Son of Sir Robert Steuart (1643-1707), 1st of Allanbank, and Helen Cockburn. Provost (1744-1745) of, and MP for, Edinburgh at the time of the Jacobite rebellion in 1745. He refused to arm the city, making it possible for the Jacobite Highland army to occupy it. In 1747 he was tried for neglect of duty and misbehaviour in the execution of his office. The trial was much publicised, and David Hume wrote a 51p pamphlet in his defence. He was acquitted and subsequently moved his business to London.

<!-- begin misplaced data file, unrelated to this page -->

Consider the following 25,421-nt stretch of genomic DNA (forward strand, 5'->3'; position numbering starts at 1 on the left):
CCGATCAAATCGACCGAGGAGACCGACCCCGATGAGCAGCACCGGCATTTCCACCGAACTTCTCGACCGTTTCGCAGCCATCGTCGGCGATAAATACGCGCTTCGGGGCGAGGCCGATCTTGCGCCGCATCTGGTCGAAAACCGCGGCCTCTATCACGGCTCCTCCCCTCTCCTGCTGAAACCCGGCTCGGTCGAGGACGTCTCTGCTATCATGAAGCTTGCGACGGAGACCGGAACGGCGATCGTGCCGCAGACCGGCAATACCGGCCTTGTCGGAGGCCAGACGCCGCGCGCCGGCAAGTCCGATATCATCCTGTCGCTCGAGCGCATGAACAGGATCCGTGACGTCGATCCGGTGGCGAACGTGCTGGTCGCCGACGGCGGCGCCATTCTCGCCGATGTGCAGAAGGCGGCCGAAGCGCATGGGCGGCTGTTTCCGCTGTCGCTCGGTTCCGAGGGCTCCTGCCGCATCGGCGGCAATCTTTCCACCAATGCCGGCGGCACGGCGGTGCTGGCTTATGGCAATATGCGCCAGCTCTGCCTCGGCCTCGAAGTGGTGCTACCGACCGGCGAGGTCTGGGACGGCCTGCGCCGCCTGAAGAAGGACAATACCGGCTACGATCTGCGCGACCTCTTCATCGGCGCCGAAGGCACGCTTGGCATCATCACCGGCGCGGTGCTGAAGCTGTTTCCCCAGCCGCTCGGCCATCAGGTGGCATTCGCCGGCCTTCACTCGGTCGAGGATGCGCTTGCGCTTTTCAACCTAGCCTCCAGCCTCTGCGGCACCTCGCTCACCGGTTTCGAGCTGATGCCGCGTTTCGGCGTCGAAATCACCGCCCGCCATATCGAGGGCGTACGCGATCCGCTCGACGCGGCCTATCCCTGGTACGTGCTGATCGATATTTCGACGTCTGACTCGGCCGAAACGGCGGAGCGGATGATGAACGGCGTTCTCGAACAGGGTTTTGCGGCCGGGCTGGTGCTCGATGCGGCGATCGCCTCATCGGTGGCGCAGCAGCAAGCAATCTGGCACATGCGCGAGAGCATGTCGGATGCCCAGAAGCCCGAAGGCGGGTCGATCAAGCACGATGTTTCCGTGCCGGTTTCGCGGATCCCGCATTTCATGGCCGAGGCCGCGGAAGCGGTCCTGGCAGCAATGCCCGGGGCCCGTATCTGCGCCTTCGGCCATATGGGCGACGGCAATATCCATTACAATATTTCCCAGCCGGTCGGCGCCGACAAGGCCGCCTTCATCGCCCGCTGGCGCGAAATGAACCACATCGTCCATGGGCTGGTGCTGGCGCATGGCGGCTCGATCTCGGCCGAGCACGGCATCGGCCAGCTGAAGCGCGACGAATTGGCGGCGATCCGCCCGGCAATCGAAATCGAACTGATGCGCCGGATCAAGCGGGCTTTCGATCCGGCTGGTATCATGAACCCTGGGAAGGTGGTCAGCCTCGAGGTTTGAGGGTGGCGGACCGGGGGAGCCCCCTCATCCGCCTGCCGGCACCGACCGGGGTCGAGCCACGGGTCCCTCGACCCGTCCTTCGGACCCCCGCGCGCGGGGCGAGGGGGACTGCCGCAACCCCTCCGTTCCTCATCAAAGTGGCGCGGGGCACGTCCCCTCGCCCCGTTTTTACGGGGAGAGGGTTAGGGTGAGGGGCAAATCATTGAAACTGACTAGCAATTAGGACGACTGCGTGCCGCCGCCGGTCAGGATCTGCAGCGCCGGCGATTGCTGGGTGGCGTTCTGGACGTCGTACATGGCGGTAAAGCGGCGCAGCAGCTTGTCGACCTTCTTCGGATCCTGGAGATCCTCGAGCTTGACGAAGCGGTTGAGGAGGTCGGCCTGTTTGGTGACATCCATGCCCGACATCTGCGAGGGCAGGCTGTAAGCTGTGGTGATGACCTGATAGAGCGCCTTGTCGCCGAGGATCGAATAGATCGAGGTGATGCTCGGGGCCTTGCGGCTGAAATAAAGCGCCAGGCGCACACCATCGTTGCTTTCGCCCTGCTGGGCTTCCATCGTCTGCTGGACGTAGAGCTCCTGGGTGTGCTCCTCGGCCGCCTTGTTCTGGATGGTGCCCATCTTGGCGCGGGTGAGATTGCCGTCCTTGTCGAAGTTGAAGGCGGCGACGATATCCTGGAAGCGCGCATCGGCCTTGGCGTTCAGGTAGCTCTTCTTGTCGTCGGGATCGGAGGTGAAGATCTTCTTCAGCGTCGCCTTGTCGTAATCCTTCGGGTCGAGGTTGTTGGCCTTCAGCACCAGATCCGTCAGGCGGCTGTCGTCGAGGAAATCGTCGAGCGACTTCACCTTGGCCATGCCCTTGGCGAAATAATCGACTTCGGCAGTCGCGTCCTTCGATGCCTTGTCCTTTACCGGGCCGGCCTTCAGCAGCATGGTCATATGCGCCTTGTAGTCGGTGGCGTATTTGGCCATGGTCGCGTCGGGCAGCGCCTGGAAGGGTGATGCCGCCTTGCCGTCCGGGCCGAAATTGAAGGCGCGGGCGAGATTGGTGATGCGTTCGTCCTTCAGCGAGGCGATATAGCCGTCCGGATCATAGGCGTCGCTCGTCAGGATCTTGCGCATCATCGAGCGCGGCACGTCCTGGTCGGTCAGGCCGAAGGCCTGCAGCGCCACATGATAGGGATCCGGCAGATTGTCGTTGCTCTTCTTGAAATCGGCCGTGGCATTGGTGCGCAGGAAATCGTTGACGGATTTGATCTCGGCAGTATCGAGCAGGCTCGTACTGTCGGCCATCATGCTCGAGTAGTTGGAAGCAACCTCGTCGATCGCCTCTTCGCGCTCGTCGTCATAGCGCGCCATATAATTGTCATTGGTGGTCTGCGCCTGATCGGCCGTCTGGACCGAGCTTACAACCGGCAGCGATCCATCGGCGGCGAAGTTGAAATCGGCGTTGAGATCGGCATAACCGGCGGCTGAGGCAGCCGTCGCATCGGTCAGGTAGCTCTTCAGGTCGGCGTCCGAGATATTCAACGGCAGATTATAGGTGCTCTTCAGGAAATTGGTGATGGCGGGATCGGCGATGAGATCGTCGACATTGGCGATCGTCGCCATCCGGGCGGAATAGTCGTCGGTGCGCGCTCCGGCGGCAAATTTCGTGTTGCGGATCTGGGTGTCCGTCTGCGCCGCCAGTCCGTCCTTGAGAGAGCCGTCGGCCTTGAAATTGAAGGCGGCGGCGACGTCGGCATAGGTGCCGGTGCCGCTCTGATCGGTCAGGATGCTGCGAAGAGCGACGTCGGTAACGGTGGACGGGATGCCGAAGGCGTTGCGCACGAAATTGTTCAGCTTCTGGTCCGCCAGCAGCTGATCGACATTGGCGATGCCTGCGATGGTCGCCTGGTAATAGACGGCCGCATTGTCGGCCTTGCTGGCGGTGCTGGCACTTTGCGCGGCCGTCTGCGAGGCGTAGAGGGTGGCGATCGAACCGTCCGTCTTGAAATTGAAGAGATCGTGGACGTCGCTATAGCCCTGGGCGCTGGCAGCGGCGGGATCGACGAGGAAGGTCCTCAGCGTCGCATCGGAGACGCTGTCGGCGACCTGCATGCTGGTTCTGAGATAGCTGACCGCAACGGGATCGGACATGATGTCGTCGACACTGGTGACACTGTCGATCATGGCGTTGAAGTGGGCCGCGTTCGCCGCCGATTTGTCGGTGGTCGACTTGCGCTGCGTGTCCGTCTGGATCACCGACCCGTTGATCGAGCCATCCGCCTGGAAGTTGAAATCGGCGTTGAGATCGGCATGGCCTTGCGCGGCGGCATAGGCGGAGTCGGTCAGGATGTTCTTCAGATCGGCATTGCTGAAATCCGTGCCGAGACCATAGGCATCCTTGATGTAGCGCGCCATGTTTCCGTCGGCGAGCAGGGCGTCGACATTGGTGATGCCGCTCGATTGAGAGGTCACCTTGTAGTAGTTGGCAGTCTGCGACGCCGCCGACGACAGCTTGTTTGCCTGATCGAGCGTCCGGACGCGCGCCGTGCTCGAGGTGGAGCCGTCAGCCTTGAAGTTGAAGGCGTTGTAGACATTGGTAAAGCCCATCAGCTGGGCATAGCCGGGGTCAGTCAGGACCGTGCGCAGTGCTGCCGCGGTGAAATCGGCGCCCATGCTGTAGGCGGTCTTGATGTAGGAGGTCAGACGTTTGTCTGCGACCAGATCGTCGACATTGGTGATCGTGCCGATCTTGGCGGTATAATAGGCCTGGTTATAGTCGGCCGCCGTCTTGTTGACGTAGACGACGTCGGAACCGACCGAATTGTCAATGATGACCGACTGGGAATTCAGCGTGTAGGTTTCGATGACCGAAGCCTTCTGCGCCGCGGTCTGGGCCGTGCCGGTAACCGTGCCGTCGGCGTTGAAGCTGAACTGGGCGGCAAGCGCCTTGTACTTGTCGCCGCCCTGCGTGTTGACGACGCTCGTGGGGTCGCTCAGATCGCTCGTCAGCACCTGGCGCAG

Boswell mentions him being present at a dinner party at John Trotter's in London on May 19, 1763.
Several writings were published concerning Stewart's trial in 1747, and a search on the AbeBooks used books search engine for The Trial of Archibald Stewart, should amount to some relevant hits. Sometimes it is even possible to find original copies of David Hume's A True Account of the Behaviour and Conduct of Archibald Stewart.